Show Navigation

The Bronze Age


Cinerary Urn, Burnfoot Plantation, Dowglen Hill

Bronze Age

Found partially exposed on the surface, this urn is relatively small, with rope work decoration on the collar, in roughly concentric circles, parallel to the rim. This urn contained the remains of a young adult, a bone pin and a flint knife. 


Unlike neolithic people who usually buried their dead communally in chambered tombs, Bronze Age people preferred to bury their dead singly. During the early part of the period people were usually buried in a crouched position in stone cists, but later cremation was preferred with the remains interred in urns like these. They created cemeteries by burying several urns at one site, sometimes marking it with a cairn or mound of earth and stones. The urns were often buried upside down. They were decorated with twisted cord or string impressions and incised and impressed oval, circular and diamond shapes.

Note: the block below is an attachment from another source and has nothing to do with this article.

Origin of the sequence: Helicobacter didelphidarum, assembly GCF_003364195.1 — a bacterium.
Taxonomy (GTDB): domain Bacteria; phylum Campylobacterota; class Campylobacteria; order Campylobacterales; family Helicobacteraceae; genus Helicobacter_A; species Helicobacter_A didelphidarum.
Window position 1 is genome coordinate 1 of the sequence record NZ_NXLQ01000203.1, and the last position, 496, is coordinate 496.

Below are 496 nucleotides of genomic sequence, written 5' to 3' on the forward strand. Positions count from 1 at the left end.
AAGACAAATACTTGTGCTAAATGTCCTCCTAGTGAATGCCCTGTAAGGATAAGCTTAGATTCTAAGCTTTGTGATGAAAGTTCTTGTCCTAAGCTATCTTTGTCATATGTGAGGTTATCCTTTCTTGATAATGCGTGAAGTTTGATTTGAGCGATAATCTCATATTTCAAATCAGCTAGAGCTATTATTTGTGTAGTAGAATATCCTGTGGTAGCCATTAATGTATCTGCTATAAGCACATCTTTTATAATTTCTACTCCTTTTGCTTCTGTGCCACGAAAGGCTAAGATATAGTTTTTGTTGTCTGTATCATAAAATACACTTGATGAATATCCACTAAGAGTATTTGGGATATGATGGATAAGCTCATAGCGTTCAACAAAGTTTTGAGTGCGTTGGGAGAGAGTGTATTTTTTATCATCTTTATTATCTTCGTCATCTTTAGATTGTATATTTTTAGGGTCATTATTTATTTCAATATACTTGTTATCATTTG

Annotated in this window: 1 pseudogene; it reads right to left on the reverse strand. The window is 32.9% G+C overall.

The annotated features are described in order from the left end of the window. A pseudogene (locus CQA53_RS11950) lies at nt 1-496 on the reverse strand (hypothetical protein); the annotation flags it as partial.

Place of Discovery:
Burnfoot Plantation, Dowglen Hill
clay & orange fabric
height: 225 mm diameter (base): 90 mm diameter (rim): 200 mm
Dumfries Museum & Camera Obscura
Accession number:
Digital Number:
RCAHMS site record:
Burnfoot plantation
Cowie, Masters and Harman, T G, L J M and M (1981) 'An urn burial from Burnfoot Plantation, Dowglen Hill, Westerkirk, with a note on a Bronze Age burial at nearby Carlesgill', Trans Dumfriesshire Galloway Natur Hist Antiq Soc, 3rd, vol.56 Page(s): 31-7